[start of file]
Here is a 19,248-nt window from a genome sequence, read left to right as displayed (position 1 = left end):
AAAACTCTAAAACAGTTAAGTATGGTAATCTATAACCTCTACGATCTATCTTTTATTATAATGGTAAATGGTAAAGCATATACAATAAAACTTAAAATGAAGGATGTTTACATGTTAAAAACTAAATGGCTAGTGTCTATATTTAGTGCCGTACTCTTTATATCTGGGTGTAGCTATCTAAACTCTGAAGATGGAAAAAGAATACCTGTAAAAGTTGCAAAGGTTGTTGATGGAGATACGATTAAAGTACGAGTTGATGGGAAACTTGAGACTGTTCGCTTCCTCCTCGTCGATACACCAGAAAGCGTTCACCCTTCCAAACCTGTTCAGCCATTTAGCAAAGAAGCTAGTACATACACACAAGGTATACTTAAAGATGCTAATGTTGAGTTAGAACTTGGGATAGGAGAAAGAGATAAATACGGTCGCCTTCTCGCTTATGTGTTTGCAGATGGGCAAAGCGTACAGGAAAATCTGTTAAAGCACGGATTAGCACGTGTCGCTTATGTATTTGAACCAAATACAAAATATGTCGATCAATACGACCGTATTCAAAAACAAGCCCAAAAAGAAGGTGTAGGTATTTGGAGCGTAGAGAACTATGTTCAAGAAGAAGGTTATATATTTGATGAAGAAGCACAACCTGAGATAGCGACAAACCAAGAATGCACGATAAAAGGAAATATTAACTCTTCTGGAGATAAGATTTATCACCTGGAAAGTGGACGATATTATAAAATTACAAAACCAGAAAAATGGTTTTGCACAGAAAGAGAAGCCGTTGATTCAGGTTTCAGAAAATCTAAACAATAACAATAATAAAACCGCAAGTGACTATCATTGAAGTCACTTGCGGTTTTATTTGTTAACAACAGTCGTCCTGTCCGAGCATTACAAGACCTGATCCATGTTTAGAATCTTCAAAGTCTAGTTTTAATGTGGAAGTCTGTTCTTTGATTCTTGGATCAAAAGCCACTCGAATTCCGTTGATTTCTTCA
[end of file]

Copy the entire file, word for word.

Here is a 19,248-nt window from a genome sequence, read left to right as displayed (position 1 = left end):
AAAACTCTAAAACAGTTAAGTATGGTAATCTATAACCTCTACGATCTATCTTTTATTATAATGGTAAATGGTAAAGCATATACAATAAAACTTAAAATGAAGGATGTTTACATGTTAAAAACTAAATGGCTAGTGTCTATATTTAGTGCCGTACTCTTTATATCTGGGTGTAGCTATCTAAACTCTGAAGATGGAAAAAGAATACCTGTAAAAGTTGCAAAGGTTGTTGATGGAGATACGATTAAAGTACGAGTTGATGGGAAACTTGAGACTGTTCGCTTCCTCCTCGTCGATACACCAGAAAGCGTTCACCCTTCCAAACCTGTTCAGCCATTTAGCAAAGAAGCTAGTACATACACACAAGGTATACTTAAAGATGCTAATGTTGAGTTAGAACTTGGGATAGGAGAAAGAGATAAATACGGTCGCCTTCTCGCTTATGTGTTTGCAGATGGGCAAAGCGTACAGGAAAATCTGTTAAAGCACGGATTAGCACGTGTCGCTTATGTATTTGAACCAAATACAAAATATGTCGATCAATACGACCGTATTCAAAAACAAGCCCAAAAAGAAGGTGTAGGTATTTGGAGCGTAGAGAACTATGTTCAAGAAGAAGGTTATATATTTGATGAAGAAGCACAACCTGAGATAGCGACAAACCAAGAATGCACGATAAAAGGAAATATTAACTCTTCTGGAGATAAGATTTATCACCTGGAAAGTGGACGATATTATAAAATTACAAAACCAGAAAAATGGTTTTGCACAGAAAGAGAAGCCGTTGATTCAGGTTTCAGAAAATCTAAACAATAACAATAATAAAACCGCAAGTGACTATCATTGAAGTCACTTGCGGTTTTATTTGTTAACAACAGTCGTCCTGTCCGAGCATTACAAGACCTGATCCATGTTTAGAATCTTCAAAGTCTAGTTTTAATGTGGAAGTCTGTTCTTTGATTCTTGGATCAAAAGCCACTCGAATTCCGTTGATTTCTTCA